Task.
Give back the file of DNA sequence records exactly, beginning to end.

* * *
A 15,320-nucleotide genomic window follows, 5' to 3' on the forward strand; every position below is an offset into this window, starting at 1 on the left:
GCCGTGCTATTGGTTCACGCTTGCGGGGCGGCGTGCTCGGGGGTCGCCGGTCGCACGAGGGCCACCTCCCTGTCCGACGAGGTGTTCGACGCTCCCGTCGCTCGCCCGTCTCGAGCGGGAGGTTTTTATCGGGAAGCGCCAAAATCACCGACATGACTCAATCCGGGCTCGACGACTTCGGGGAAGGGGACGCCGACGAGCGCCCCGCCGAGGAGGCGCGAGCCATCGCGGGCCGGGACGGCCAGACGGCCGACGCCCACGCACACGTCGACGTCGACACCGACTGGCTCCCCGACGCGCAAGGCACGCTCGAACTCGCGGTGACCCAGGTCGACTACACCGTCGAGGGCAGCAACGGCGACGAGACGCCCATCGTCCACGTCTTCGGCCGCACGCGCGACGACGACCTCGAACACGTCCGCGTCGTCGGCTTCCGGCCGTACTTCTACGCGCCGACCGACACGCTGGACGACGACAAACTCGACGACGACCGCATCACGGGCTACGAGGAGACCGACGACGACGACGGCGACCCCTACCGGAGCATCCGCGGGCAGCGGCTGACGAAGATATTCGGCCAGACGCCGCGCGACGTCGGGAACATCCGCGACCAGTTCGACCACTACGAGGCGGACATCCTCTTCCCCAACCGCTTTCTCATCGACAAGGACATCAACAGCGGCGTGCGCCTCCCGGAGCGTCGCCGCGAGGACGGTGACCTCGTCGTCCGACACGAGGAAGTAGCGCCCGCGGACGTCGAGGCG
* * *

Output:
A 15,320-nucleotide genomic window follows, 5' to 3' on the forward strand; every position below is an offset into this window, starting at 1 on the left:
GCCGTGCTATTGGTTCACGCTTGCGGGGCGGCGTGCTCGGGGGTCGCCGGTCGCACGAGGGCCACCTCCCTGTCCGACGAGGTGTTCGACGCTCCCGTCGCTCGCCCGTCTCGAGCGGGAGGTTTTTATCGGGAAGCGCCAAAATCACCGACATGACTCAATCCGGGCTCGACGACTTCGGGGAAGGGGACGCCGACGAGCGCCCCGCCGAGGAGGCGCGAGCCATCGCGGGCCGGGACGGCCAGACGGCCGACGCCCACGCACACGTCGACGTCGACACCGACTGGCTCCCCGACGCGCAAGGCACGCTCGAACTCGCGGTGACCCAGGTCGACTACACCGTCGAGGGCAGCAACGGCGACGAGACGCCCATCGTCCACGTCTTCGGCCGCACGCGCGACGACGACCTCGAACACGTCCGCGTCGTCGGCTTCCGGCCGTACTTCTACGCGCCGACCGACACGCTGGACGACGACAAACTCGACGACGACCGCATCACGGGCTACGAGGAGACCGACGACGACGACGGCGACCCCTACCGGAGCATCCGCGGGCAGCGGCTGACGAAGATATTCGGCCAGACGCCGCGCGACGTCGGGAACATCCGCGACCAGTTCGACCACTACGAGGCGGACATCCTCTTCCCCAACCGCTTTCTCATCGACAAGGACATCAACAGCGGCGTGCGCCTCCCGGAGCGTCGCCGCGAGGACGGTGACCTCGTCGTCCGACACGAGGAAGTAGCGCCCGCGGACGTCGAGGCG